Yesterday, I joined the working class again. The first of September. I like starting a job or resuming work, on the first of a month. It feels new and fresh. Young, one might say. Jaunty, in fact. Like reading a book where the first chapter begins on page 1. Or writing an impeccable essay on the first, fresh, white sheet of a notebook and getting an A plus.
My day at work was good. I had expected to flail about a whole lot given my workload. It was fine, though. I actually exhaled within fifteen minutes of getting in. And as good signs go, that one’s solid gold.
However, I worked a little late. Not out of design. I had stepped out of office early, but it was raining. Lovely, beautiful, friendly rain. Unfortunately, I wasn’t carrying an umbrella, I had just recovered from malaria, and I was wearing a very, light baby-pink shirt that would get really transparent when wet. (I wouldn’t have minded that too much, if it would have helped me get an auto. But I knew it wouldn’t…so, why take chances?) I retreated to office and did a smidgeon of work. Then, I caught a rick back to Bandra. I’d be seeing my home after a week.
Throughout the rick-ride, I kept thinking of Vashi. I missed it. My mom would be alone this week as my dad’s travelling. Not that she minds being alone. I think she prefers it. But I felt bad that when I was weak and sickly, I was at Vashi with my parents…and now that I’m healthy and make better company, I scamper off to work and my life. Sometimes I wonder if it is fair that my parents get to be with the weaker side of me, while my more capable self is reserved for the rest of the world.
I reached home and found it dark. My cousin wasn’t there. My mind was still a bit woolly from all that thinking. So, I did the only thing I know that’s certain to calm me and sort my head; I made a cup of tea. I opened up the windows and pulled back the curtains. Switched off all the lights, held my cup close to my cheek, and breathed deeply. I love my Bandra home for this reason…for affording me such consummate comfort and safety in simple and wonderful things – like watching rain with a cup of tea in my hands. My Bandra place feels like a womb.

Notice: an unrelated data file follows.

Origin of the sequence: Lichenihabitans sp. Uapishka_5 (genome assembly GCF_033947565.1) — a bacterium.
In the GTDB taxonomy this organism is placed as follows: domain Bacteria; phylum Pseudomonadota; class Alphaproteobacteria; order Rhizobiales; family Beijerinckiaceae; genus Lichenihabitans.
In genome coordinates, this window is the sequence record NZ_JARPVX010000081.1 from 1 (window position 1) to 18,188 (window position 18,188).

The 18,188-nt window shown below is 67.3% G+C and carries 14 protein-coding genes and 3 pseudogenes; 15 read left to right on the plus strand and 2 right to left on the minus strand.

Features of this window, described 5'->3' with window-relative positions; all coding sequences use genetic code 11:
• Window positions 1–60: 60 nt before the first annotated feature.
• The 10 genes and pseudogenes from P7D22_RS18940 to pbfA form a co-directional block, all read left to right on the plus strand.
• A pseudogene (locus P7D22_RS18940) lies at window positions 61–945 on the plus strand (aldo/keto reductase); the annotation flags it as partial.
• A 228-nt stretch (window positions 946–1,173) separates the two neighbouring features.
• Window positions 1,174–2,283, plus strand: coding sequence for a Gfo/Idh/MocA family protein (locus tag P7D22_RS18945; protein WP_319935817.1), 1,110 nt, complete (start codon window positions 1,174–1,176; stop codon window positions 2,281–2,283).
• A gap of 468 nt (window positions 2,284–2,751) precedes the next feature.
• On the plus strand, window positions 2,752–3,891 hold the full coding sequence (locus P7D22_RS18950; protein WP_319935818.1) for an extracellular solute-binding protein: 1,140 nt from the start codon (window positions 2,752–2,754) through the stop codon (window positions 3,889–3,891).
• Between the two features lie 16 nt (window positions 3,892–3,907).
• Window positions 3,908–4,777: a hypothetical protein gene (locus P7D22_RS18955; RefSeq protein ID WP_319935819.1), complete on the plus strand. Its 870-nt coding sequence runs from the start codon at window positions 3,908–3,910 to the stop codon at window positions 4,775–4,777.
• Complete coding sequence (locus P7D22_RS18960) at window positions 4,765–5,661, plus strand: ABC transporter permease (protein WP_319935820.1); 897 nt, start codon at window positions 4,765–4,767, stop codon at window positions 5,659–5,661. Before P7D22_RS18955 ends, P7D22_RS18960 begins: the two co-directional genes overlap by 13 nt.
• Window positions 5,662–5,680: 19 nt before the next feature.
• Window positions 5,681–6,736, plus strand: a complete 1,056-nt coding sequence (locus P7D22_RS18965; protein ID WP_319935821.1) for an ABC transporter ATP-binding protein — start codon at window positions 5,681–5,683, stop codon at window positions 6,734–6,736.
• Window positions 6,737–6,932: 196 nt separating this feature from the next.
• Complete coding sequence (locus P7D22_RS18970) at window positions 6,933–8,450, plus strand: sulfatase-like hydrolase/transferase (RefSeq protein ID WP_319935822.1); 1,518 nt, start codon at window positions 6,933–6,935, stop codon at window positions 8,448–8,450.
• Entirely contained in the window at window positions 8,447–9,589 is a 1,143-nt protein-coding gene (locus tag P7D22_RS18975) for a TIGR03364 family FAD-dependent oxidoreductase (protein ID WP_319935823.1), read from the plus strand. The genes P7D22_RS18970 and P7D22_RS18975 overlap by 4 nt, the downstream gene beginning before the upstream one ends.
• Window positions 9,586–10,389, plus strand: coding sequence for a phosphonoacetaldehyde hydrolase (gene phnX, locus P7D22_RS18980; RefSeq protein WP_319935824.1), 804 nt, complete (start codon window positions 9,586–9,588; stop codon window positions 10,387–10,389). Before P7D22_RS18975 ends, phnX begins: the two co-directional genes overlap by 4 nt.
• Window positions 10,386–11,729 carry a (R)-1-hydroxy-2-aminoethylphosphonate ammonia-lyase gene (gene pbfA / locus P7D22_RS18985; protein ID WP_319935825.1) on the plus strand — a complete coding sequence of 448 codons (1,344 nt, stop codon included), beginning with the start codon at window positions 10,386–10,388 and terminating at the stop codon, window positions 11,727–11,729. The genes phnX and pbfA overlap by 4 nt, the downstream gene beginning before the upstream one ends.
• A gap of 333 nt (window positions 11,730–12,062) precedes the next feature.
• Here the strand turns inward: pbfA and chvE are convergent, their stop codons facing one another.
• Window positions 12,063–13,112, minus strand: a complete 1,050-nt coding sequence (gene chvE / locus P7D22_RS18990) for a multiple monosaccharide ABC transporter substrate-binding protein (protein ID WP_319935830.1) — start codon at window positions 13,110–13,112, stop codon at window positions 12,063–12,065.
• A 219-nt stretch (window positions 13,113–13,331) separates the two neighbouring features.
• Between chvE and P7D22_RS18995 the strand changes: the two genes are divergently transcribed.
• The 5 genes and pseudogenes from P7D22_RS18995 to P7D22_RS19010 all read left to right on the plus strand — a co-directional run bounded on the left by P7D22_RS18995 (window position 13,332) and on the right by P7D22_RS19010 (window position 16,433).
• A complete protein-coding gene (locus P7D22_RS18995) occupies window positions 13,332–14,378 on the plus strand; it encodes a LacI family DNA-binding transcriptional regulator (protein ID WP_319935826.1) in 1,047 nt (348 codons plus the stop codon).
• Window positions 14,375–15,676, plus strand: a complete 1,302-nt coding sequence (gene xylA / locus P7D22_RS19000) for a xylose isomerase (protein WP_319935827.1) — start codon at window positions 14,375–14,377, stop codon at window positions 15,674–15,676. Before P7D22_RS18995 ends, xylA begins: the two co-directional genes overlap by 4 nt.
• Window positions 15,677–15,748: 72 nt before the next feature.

Later, I switched on the lights, curled up on the sofa and read a magazine. Suddenly, I noticed that the air was getting more chilly. I went to close the windows, but stopped. Outside, conspicuously, with impeccable nonchalance, covering the whole, mighty world was a phenomenal sky. It was dark, but with a strong, unmistakable misty, white glow shining through it. It looked like a perfect pearl caught under heavy folds of black cashmere. Genteel, playful, poetic.
I looked at the sky for a long while until I felt the residue fatigue take over. That’s the thing about malarial recovery. You never know when you’ll be taken hostage to weakness. But illness aside, I slept happily.
The next day, I had planned to resume my yoga class. Yet, when the alarm rang, I shut my eyes tighter, still intoxicated with the image of the night sky earlier. My body, though, seemed to have a mind of its own. It was ready for the stretching and breathing, and far be it for the rest of me to come in its way. As it happens, my body is usually never really gung-ho about exercise.
I got up and stood by the window, getting by bearings to face the world. The world, it seemed, sighed deeply in comfort. The breeze was cool, the trees were fresh and calm, the cobbled lanes were splotched with wet leaves and bright pink flowers. The day was as nourishing and comforting as jasmine tea.
Two days into the month, and I’ve seen such exquisiteness already. September has such etiquette. The month comes across as one that will shake your hands with a velvet glove. If September were an artist, I’d think it’s on its way to producing a masterpiece.
And I bet it’ll be a portrait of a lady.